• Structural Approach to Flood Mitigation • In 1950s, the floods were sought to be controlled through construction of embankments along the rivers across the sub- continent • In India, about 34,000 km of new embankments were constructed since 1954, mostly in north-eastern states. The Government of India also constructed embankments in major river systems of Nepal.• • In Pakistan, it is about 6,800 km of embankments along Indus and other rivers in all the provinces, along with 1,410 spurs.
  • Structural Approach to Flood Mitigation • In Bangladesh, a total of 5,695 km of embankments, including 3,433 km in the coastal areas, 1695 flood control/regulating structures, and 4,310 km of drainage canals have been constructed. • Embankments have proved to be an expensive option, leading to considerable problems of sedimentation and regular maintenance. • Poor maintenance of the bunds causes breaches. Such breaches often cause great damage because of their unexpected nature and intensification of land use following the provision of flood protection.
  • Urban Flooding • Prior to urbanization, there existed a greater lag time between intense rainfall and peak stream flow. • Due to urbanization the lag time is shortened, peak flow is greatly increased, and the total runoff is compressed into a shorter time interval, creating favorable conditions for intense flooding. • For example, in a city that is totally served by storm drains, and where 60% of the land surface is covered by roads and buildings (one like Dhaka City), floods are almost six times more likely
  • Mortality and Incidence of Diseases • Though mortality related to floods decreased in the last two decades, the number of deaths increased in recent floods Floods No. of people died 2008 Koshi floods 500 2010 Pakistan floods 2,000 2013 Uttarakhand, India 6,000 • The incidence of diseases increased considerably after 2007 floods across the South Asia • Access to water and sanitation facilities in the water-logged areas very limited; The ingress of saline water in the coastal areas has decreased the availability of drinking water
  • Use of Toilet During FloodUse of Toilet (caste wise) In % Total usage: 8.9% Toilet Usage 16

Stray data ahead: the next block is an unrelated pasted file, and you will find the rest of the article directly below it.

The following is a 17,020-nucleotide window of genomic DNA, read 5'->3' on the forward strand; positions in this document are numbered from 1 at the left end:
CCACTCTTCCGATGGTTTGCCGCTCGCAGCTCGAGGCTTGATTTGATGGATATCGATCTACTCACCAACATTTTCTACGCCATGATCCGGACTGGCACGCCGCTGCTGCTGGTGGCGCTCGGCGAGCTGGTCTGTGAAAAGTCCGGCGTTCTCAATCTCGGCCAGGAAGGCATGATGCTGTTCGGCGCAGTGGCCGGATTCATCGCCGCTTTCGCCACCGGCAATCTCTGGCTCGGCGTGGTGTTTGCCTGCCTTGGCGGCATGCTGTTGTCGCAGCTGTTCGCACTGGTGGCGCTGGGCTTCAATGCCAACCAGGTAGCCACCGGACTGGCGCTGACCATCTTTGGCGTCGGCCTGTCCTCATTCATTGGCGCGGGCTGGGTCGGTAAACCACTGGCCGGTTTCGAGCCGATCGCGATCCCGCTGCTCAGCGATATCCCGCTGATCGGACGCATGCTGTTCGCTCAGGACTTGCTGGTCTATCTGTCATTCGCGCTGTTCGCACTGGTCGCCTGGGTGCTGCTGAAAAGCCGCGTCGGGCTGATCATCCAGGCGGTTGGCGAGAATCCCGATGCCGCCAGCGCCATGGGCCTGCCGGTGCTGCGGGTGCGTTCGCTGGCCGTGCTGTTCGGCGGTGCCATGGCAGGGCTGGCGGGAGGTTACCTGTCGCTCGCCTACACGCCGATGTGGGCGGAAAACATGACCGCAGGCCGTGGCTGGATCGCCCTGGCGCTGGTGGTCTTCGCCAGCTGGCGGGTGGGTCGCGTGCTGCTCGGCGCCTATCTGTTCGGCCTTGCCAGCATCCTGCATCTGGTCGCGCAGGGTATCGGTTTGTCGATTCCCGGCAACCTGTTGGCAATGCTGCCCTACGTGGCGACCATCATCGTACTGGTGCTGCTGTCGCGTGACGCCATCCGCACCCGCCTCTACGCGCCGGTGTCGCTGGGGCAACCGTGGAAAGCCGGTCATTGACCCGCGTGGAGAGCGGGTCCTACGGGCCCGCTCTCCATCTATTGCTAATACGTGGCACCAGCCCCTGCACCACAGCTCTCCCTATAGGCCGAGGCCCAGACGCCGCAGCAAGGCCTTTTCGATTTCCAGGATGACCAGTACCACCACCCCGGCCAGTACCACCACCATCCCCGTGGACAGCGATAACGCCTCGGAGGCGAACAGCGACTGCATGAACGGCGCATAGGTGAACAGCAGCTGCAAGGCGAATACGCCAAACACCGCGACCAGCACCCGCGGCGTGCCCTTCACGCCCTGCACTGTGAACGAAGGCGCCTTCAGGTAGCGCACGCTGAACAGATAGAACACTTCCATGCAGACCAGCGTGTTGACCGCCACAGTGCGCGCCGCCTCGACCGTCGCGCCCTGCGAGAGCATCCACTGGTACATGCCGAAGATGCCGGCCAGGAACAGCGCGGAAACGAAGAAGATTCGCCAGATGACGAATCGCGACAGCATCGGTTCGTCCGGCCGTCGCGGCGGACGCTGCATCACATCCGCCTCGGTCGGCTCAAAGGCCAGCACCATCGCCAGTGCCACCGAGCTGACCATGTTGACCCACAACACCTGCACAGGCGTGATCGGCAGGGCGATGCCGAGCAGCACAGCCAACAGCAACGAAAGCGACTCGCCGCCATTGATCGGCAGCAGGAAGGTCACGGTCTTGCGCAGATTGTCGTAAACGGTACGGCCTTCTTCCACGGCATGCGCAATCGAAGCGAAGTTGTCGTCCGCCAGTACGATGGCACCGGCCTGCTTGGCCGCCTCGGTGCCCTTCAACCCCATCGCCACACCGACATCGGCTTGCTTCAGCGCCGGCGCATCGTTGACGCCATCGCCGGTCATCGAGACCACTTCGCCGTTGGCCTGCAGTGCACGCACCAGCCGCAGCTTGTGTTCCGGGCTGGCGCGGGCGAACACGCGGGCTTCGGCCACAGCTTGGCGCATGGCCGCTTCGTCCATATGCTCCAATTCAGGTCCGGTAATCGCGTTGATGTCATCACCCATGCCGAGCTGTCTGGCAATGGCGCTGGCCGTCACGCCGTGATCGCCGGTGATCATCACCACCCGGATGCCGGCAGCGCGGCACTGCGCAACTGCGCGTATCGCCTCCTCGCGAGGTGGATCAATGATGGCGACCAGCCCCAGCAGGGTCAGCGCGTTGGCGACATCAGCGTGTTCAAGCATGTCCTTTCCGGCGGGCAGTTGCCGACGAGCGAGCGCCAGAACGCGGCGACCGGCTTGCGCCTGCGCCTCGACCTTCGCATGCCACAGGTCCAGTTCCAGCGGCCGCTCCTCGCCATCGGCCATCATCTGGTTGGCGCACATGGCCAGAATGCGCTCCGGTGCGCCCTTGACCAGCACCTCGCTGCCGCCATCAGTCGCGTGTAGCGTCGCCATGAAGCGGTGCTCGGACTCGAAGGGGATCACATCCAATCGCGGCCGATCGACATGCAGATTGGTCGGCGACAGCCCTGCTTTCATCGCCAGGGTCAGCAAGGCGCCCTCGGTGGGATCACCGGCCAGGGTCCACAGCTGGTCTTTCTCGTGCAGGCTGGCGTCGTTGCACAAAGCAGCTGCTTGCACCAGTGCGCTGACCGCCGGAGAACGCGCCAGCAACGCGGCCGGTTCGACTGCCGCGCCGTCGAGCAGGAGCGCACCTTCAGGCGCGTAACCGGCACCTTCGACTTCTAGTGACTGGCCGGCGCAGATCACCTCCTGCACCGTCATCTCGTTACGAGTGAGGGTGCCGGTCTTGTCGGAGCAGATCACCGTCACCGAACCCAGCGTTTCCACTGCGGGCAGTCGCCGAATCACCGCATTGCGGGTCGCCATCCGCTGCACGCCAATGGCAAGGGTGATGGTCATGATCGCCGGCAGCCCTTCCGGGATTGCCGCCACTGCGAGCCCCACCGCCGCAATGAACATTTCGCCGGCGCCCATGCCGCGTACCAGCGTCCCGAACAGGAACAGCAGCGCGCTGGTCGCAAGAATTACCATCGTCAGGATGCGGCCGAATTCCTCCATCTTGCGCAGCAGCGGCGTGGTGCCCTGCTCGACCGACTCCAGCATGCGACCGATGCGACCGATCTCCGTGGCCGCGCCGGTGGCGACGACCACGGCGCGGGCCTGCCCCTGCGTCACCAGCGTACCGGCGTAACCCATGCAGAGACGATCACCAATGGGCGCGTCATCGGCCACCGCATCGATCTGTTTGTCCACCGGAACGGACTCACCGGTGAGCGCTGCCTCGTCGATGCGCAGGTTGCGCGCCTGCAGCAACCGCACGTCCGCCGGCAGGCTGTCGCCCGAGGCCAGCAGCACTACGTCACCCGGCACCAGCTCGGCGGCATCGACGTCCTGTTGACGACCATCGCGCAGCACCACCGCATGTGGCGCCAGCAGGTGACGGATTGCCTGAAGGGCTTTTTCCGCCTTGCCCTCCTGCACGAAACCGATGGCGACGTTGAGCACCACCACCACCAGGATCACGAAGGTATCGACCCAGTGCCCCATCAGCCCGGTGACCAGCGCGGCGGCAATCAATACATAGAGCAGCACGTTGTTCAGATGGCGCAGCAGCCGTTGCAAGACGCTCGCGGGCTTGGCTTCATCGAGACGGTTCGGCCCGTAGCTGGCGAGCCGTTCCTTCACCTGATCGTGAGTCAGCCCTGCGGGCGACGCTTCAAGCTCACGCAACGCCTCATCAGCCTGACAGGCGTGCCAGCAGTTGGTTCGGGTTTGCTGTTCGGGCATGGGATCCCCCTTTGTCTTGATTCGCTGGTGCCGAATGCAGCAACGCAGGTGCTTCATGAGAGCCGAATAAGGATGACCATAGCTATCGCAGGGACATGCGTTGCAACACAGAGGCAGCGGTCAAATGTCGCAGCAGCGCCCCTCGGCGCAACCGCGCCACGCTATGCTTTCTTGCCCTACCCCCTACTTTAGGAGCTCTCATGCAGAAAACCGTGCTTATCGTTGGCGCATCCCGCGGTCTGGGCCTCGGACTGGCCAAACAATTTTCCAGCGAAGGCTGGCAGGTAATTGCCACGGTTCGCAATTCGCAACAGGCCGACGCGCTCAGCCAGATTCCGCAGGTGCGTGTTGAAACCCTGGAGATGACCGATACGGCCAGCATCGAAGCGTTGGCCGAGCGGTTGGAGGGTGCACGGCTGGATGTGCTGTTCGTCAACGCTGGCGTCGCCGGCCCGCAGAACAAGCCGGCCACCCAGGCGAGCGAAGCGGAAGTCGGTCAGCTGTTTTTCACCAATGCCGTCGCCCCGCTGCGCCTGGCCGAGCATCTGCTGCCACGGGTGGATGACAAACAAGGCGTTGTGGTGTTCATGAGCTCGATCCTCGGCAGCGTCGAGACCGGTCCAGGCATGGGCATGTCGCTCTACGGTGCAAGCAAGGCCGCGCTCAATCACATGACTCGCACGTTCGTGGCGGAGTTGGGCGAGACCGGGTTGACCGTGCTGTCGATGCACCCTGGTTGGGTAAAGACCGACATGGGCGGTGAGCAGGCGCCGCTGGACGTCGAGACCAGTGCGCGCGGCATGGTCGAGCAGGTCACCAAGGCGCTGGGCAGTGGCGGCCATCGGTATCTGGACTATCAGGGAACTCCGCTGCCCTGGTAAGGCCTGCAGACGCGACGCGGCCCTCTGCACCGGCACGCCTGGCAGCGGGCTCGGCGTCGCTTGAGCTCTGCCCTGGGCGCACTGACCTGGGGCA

• Flood Relief and Response • Millions of displaced people occupy higher grounds without food provision or civic amenities. • As the duration of floods has generally increased, displacement is often longer, leading to disruption of employment, education, and other economic activities. • There are not enough boats, search and rescue volunteers, and other resources to help people • Relief norms are not uniform leading to uneven access to relief assistance
  • Floods: A Serious Gender Issue • Disempowering impact (Water, water everywhere, but we could not swim) • Sense of fear and acute anxiety (I was all alone with my children) • Living on Embankments and Cooking in Open (Water used to stay in the field for almost a month – to be born in the kacchar is useless) • Loss of Sanitation, Privacy, and Dignity (It is very difficult for us if we feel we have to go to the toilet during the daytime)
  • Resilience Approach to Flood Risk Management • Take river basin as a unit of mitigation planning • Suggests an approach, that allow the river its space for discharge, but aim at minimizing the flood impacts • Includes both structural and non-structural measures • Decreases the protection of natural areas, and increases the protection of cities and built space • Improve the floodplain management through changing land use • Increase community awareness and preparedness and diversify livelihood opportunities
  • Specific Elements of Floods Resilience • Reduce emphasis on embankments as a way to deal with floods; they create their own risks • Make the river beds free of encroachments • Increase plantations and forest cover in catchment areas of rivers • Improve the density of telemetric systems to improve early warning system • Elevated houses for reducing the flood impacts
  • Developing a Flood Risk Management Programme for Pakistan • Systematic Assessment of Flood Hazard Risks: preparation of simple hazard maps on the basis of occurrences of recent floods • Improvement of Flood Warning System through Installation of Automatic Weather Stations • Setting up partnerships with private sector mobile phone companies for timely and effective warning dissemination
  • Flood Risk Reduction in Pakistan • Flood Protection Measures: – Improve Conveyance and Relief Channel – Reopening culverts – Increasing the Water Storage – Studies to improve reservoir management – Small earthen flood protection structures – Provision of flood shelters – Flood-resistant houses • Advocacy of Floodplain Restoration including mapping and land use planning